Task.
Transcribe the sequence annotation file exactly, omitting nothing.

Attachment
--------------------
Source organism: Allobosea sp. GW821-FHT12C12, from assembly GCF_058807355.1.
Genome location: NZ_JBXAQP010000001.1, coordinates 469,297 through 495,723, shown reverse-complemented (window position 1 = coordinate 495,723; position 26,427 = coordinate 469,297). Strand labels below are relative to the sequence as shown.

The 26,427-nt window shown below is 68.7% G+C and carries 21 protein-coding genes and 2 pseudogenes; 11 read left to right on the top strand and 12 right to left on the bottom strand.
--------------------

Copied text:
Source organism: Allobosea sp. GW821-FHT12C12, from assembly GCF_058807355.1.
Genome location: NZ_JBXAQP010000001.1, coordinates 469,297 through 495,723, shown reverse-complemented (window position 1 = coordinate 495,723; position 26,427 = coordinate 469,297). Strand labels below are relative to the sequence as shown.

The 26,427-nt window shown below is 68.7% G+C and carries 21 protein-coding genes and 2 pseudogenes; 11 read left to right on the top strand and 12 right to left on the bottom strand.